A facile design of colourimetric polyurethane nanofibrous sensor containing natural indicator dye for detecting ammonia vapour


Pakolpakçıl A., Draczyński Z.

Materials, vol.14, no.22, 2021 (SCI-Expanded) identifier identifier

  • Publication Type: Article / Article
  • Volume: 14 Issue: 22
  • Publication Date: 2021
  • Doi Number: 10.3390/ma14226949
  • Journal Name: Materials
  • Journal Indexes: Science Citation Index Expanded (SCI-EXPANDED), Scopus, Academic Search Premier, Aerospace Database, CAB Abstracts, Communication Abstracts, Compendex, INSPEC, Metadex, Veterinary Science Database, Directory of Open Access Journals, Civil Engineering Abstracts
  • Keywords: Electrospinning, Gas detection, Nanofibre, Natural indicator dyes, Protective textiles, Sensor
  • Istanbul Technical University Affiliated: No

Abstract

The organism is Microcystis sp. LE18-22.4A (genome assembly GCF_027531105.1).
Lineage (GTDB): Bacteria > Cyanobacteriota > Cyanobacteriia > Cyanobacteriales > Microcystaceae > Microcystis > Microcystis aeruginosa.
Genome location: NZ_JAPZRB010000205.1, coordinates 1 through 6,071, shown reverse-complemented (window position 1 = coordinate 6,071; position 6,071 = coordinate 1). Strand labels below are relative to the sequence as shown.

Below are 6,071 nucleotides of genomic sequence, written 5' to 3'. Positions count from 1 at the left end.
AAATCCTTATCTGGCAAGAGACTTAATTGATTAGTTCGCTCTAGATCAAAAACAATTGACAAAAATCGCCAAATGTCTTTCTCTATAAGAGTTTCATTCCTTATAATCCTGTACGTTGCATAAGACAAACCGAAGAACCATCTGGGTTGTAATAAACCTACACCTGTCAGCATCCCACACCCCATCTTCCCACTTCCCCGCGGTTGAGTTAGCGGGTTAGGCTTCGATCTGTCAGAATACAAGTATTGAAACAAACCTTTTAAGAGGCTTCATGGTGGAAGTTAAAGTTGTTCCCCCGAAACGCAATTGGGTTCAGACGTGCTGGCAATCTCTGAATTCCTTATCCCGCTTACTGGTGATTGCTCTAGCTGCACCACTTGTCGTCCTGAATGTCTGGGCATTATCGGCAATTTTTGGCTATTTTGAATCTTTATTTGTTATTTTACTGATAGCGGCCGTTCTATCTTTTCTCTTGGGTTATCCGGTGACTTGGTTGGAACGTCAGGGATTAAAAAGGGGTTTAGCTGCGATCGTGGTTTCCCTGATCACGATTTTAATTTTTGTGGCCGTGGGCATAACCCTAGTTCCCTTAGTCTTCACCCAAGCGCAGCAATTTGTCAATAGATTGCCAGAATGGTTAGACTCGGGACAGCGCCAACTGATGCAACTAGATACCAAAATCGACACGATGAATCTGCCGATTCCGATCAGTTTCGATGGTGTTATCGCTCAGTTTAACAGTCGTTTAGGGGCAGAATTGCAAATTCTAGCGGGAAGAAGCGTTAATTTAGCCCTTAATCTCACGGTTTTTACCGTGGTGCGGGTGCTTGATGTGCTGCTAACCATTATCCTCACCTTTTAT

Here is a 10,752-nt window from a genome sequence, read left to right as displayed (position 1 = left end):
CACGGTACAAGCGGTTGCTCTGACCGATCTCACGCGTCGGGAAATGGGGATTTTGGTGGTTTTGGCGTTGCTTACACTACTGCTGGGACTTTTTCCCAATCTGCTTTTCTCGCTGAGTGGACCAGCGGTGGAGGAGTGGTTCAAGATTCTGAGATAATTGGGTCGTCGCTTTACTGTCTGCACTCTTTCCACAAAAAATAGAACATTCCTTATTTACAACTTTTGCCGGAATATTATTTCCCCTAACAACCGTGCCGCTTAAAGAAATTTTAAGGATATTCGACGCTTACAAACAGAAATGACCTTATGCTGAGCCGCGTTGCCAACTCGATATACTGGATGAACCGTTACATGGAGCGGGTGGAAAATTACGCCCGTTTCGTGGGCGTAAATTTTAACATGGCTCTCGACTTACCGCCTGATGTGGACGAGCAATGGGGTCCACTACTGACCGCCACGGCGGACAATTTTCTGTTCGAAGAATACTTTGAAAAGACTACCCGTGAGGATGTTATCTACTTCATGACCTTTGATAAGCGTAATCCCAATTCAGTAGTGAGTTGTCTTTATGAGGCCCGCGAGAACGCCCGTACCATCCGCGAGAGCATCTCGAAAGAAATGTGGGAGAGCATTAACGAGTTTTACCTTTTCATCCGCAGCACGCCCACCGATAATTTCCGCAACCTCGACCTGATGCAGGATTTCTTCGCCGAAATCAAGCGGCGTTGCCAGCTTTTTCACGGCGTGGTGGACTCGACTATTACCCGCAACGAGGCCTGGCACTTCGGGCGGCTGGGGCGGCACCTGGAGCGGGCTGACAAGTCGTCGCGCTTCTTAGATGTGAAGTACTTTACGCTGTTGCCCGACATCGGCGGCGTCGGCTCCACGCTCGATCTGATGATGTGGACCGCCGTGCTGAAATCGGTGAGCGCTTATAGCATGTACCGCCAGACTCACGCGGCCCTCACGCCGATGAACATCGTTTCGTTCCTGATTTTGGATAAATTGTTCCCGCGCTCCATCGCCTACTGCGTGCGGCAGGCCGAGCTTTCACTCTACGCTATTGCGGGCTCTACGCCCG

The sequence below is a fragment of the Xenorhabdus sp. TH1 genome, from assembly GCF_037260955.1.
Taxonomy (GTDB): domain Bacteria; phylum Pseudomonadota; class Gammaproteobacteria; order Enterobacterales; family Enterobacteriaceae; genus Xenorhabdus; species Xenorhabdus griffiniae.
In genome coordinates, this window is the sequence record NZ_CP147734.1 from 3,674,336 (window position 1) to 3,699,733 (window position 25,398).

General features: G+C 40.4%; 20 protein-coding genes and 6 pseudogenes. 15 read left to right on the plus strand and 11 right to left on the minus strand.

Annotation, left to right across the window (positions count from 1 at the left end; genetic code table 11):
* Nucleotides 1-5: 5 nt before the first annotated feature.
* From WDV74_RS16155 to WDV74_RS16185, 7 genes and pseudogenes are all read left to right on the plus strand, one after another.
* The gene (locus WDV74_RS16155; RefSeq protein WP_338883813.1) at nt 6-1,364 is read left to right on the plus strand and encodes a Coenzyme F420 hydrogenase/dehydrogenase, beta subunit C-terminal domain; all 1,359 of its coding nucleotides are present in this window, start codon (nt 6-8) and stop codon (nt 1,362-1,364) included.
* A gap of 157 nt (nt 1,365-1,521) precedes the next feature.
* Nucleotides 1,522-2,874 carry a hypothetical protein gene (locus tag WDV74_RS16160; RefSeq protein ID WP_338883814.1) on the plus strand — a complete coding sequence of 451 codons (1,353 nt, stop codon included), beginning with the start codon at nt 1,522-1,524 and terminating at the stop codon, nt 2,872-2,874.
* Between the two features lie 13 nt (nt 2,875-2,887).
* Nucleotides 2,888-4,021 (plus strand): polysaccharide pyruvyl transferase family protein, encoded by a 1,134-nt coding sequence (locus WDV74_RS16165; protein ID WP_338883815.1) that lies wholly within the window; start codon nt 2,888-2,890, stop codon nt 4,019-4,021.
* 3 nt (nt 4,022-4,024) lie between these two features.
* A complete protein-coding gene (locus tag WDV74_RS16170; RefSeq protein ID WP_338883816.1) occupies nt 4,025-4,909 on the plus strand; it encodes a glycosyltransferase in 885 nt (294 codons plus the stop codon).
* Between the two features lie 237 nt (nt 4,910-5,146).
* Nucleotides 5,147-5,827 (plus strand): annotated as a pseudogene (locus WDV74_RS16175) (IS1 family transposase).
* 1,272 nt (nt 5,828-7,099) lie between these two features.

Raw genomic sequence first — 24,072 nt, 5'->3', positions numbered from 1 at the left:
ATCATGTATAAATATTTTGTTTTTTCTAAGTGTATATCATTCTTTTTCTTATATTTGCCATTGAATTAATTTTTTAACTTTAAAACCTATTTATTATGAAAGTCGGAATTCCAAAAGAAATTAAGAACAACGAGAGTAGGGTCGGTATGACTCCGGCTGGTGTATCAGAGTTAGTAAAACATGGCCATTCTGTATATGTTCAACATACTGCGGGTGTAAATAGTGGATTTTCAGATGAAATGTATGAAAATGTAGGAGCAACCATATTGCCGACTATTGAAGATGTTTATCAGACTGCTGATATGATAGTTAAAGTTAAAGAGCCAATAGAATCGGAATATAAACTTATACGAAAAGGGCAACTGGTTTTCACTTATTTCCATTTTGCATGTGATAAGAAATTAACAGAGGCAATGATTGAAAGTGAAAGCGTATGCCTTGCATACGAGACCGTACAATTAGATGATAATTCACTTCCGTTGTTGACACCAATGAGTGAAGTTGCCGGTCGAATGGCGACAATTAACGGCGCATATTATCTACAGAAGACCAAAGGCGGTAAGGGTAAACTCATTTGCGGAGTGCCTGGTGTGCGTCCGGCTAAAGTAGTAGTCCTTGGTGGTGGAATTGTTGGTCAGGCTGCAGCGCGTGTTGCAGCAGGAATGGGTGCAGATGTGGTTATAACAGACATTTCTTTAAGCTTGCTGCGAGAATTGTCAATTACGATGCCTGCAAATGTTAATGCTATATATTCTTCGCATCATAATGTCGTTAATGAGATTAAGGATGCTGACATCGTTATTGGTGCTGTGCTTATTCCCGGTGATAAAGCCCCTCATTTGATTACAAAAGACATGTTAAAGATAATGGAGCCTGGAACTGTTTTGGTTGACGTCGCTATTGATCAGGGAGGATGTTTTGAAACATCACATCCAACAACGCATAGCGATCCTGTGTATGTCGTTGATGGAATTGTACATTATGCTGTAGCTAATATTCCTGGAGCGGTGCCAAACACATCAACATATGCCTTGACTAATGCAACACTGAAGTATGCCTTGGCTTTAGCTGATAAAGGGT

Chemicals and industrial gases endanger both human health and the environment. The inhalation of colourless ammonia gas (NH3) can cause organ damage or even death in humans. Colourimetric materials are becoming more popular in the search for smart textiles for both fashion and specific occupational applications. Colourimetric textile sensors based on indicator dyes could be very useful for detecting strong gaseous conditions and monitoring gas leaks. In this study, black carrot extract (BCE) as a natural indicator dye and polyurethane (PU) polymer were used to develop a colourimetric sensor by electrospinning. The properties of the BCE/PU nanofibrous mats were characterized by the Fourier transform infrared spectrum (FTIR) and a scanning electron microscope (SEM). The BCE caused a change in the morphology of the PU nanofibrous mat. To evaluate the colour shift due to NH3 vapour, the BCE/PU nanofibrous mats were photographed by a camera, and software was used to obtain the quantitative colour data (CIE L*a*b). The BCE/PU nanofibrous exhibited a remarkable colour change from pink–red to green–blue under NH3 vapour conditions with a fast response time (≤30 s). These findings showed that colourimetric nanofibrous textile sensors could be a promising in situ material in protective clothing that changes colour when exposed to harmful gases.